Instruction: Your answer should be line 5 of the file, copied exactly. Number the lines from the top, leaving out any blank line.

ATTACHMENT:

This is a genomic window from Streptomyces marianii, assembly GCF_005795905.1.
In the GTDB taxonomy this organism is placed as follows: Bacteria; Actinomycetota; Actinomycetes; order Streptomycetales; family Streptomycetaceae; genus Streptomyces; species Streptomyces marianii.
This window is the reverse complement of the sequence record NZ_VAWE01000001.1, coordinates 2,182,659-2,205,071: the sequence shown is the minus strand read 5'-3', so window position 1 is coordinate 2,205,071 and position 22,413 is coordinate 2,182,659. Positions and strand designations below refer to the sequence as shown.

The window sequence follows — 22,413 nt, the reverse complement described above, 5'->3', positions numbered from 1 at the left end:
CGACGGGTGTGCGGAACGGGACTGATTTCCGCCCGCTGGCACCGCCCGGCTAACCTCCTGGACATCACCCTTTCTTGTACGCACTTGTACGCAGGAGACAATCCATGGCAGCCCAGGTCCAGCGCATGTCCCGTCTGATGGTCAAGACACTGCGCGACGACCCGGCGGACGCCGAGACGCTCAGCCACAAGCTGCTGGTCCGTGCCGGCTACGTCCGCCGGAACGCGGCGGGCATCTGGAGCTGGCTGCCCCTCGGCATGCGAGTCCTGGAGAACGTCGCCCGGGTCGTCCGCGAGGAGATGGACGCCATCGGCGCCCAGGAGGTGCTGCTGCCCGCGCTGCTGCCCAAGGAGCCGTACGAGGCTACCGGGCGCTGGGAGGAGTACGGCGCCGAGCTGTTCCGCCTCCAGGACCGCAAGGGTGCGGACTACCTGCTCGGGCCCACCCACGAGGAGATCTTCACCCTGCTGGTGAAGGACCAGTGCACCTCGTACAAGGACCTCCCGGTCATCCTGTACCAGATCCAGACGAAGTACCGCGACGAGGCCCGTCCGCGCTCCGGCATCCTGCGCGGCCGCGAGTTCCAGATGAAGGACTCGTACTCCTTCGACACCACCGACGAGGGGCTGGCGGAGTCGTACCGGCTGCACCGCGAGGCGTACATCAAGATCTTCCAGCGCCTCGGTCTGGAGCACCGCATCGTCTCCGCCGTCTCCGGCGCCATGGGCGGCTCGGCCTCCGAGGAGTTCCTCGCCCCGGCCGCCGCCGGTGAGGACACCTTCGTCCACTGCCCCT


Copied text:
CGACGGGTGTGCGGAACGGGACTGATTTCCGCCCGCTGGCACCGCCCGGCTAACCTCCTGGACATCACCCTTTCTTGTACGCACTTGTACGCAGGAGACAATCCATGGCAGCCCAGGTCCAGCGCATGTCCCGTCTGATGGTCAAGACACTGCGCGACGACCCGGCGGACGCCGAGACGCTCAGCCACAAGCTGCTGGTCCGTGCCGGCTACGTCCGCCGGAACGCGGCGGGCATCTGGAGCTGGCTGCCCCTCGGCATGCGAGTCCTGGAGAACGTCGCCCGGGTCGTCCGCGAGGAGATGGACGCCATCGGCGCCCAGGAGGTGCTGCTGCCCGCGCTGCTGCCCAAGGAGCCGTACGAGGCTACCGGGCGCTGGGAGGAGTACGGCGCCGAGCTGTTCCGCCTCCAGGACCGCAAGGGTGCGGACTACCTGCTCGGGCCCACCCACGAGGAGATCTTCACCCTGCTGGTGAAGGACCAGTGCACCTCGTACAAGGACCTCCCGGTCATCCTGTACCAGATCCAGACGAAGTACCGCGACGAGGCCCGTCCGCGCTCCGGCATCCTGCGCGGCCGCGAGTTCCAGATGAAGGACTCGTACTCCTTCGACACCACCGACGAGGGGCTGGCGGAGTCGTACCGGCTGCACCGCGAGGCGTACATCAAGATCTTCCAGCGCCTCGGTCTGGAGCACCGCATCGTCTCCGCCGTCTCCGGCGCCATGGGCGGCTCGGCCTCCGAGGAGTTCCTCGCCCCGGCCGCCGCCGGTGAGGACACCTTCGTCCACTGCCCCT